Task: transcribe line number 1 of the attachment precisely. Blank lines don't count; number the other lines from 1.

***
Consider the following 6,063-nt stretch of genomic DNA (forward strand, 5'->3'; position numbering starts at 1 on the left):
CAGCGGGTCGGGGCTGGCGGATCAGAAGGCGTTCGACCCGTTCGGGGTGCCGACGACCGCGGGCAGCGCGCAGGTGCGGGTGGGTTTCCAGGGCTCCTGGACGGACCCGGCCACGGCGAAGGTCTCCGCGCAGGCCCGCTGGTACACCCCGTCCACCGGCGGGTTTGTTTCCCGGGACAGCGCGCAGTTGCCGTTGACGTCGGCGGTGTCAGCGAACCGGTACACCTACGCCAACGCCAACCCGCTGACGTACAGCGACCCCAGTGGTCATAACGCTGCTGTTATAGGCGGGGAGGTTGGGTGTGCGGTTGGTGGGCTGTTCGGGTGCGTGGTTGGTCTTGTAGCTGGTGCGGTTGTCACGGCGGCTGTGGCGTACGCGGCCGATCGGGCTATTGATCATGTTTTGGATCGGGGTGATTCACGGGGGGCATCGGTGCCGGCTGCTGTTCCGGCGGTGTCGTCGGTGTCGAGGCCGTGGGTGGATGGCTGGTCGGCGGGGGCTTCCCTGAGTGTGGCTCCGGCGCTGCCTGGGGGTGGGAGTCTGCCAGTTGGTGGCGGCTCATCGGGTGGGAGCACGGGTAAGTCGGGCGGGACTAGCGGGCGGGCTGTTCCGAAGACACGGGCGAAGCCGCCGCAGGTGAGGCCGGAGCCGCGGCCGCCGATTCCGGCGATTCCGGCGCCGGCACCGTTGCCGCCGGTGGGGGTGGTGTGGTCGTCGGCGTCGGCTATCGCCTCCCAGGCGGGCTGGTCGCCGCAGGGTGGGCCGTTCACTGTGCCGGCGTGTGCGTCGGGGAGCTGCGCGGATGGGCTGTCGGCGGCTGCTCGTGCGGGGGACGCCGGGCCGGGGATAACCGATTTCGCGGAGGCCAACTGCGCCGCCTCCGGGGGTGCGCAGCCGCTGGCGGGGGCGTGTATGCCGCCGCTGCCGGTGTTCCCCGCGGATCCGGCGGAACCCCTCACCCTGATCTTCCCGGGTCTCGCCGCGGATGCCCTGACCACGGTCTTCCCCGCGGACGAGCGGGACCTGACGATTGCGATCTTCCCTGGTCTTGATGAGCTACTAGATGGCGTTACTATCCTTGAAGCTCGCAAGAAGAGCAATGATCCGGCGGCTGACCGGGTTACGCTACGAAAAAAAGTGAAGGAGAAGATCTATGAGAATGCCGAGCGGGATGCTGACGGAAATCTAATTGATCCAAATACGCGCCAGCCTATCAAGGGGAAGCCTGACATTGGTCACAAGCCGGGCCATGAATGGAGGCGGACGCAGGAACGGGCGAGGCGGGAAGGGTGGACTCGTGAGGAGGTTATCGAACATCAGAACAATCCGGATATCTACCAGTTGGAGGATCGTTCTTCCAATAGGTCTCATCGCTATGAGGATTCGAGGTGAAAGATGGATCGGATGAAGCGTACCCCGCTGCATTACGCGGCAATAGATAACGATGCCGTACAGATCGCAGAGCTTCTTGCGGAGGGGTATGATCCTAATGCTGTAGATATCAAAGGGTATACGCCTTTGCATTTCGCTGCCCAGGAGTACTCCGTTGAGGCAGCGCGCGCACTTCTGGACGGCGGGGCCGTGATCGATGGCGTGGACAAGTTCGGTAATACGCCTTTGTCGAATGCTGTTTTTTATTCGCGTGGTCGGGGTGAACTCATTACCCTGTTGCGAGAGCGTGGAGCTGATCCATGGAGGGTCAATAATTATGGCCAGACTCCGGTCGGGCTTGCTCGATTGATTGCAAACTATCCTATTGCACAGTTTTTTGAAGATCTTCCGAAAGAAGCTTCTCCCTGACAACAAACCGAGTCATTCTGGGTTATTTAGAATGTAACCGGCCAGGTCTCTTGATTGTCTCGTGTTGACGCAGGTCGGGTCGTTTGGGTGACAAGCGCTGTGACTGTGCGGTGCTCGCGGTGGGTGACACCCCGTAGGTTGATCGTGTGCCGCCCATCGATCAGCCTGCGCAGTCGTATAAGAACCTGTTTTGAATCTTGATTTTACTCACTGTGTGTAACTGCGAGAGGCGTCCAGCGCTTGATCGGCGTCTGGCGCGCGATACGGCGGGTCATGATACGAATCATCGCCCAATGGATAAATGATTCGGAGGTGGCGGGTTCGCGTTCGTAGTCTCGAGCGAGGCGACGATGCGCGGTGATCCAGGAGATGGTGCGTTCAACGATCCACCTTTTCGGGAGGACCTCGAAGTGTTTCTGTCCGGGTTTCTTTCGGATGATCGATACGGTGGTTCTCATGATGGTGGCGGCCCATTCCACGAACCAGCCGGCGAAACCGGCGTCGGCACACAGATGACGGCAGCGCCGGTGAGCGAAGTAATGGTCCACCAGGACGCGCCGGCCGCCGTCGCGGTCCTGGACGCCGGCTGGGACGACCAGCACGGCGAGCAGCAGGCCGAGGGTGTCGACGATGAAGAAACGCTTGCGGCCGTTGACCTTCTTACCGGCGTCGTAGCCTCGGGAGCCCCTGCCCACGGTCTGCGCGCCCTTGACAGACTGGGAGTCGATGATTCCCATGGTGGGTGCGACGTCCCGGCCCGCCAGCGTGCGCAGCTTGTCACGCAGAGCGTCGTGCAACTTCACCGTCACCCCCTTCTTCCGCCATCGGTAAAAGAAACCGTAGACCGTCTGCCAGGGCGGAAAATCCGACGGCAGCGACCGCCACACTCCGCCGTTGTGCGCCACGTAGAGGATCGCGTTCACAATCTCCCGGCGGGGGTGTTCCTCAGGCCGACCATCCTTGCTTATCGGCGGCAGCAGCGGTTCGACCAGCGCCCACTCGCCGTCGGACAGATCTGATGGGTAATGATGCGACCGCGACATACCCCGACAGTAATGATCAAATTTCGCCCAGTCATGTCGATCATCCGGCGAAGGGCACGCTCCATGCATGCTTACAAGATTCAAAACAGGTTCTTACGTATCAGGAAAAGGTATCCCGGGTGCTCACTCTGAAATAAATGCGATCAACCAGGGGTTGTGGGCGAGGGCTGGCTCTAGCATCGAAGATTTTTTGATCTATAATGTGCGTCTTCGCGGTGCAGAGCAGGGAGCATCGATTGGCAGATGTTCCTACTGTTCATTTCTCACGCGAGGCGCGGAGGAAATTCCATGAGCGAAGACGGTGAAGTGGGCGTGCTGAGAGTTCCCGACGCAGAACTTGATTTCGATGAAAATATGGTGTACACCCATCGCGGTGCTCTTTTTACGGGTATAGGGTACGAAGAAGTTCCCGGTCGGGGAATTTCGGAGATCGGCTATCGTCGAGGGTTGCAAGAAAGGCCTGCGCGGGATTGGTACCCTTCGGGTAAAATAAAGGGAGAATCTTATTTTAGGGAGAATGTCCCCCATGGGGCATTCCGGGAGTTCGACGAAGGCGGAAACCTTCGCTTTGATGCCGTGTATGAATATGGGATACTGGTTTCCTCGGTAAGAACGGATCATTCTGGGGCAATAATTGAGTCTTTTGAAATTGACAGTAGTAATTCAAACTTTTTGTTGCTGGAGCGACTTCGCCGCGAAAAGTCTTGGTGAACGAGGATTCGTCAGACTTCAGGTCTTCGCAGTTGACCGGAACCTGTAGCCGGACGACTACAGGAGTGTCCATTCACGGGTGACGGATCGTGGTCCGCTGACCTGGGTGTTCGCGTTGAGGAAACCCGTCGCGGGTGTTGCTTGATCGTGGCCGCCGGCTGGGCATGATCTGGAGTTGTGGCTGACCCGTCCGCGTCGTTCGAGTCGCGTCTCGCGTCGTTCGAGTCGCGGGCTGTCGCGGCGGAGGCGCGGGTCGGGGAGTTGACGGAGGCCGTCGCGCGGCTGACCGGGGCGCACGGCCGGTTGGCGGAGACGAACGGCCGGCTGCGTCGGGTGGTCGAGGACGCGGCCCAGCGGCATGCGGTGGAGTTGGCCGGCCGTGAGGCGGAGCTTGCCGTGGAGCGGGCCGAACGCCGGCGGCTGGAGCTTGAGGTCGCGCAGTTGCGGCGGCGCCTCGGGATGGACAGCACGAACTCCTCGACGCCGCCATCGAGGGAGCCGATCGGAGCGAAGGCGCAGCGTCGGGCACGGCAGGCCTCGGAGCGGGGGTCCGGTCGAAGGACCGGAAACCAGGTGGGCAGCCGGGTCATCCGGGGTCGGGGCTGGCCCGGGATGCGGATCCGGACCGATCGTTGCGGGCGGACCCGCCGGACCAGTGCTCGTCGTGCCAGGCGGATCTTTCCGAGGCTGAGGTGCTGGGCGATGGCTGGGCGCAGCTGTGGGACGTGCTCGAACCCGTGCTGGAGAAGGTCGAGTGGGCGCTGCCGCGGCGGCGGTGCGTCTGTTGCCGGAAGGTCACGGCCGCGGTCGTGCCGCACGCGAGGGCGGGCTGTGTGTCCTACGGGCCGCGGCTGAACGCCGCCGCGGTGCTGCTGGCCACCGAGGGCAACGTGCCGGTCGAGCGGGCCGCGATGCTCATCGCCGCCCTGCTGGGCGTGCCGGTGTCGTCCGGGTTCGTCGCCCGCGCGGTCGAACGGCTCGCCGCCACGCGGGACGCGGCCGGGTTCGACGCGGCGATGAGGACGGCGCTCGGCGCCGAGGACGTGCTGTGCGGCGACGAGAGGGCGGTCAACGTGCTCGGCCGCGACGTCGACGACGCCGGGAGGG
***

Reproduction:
Consider the following 6,063-nt stretch of genomic DNA (forward strand, 5'->3'; position numbering starts at 1 on the left):